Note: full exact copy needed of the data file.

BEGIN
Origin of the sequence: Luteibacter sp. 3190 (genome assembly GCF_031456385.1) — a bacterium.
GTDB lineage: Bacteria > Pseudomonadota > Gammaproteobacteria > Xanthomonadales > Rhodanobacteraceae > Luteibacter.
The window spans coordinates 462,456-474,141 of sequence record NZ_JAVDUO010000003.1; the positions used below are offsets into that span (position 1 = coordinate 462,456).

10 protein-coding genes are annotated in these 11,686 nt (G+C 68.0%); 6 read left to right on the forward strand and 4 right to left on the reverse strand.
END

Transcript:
Origin of the sequence: Luteibacter sp. 3190 (genome assembly GCF_031456385.1) — a bacterium.
GTDB lineage: Bacteria > Pseudomonadota > Gammaproteobacteria > Xanthomonadales > Rhodanobacteraceae > Luteibacter.
The window spans coordinates 462,456-474,141 of sequence record NZ_JAVDUO010000003.1; the positions used below are offsets into that span (position 1 = coordinate 462,456).

10 protein-coding genes are annotated in these 11,686 nt (G+C 68.0%); 6 read left to right on the forward strand and 4 right to left on the reverse strand.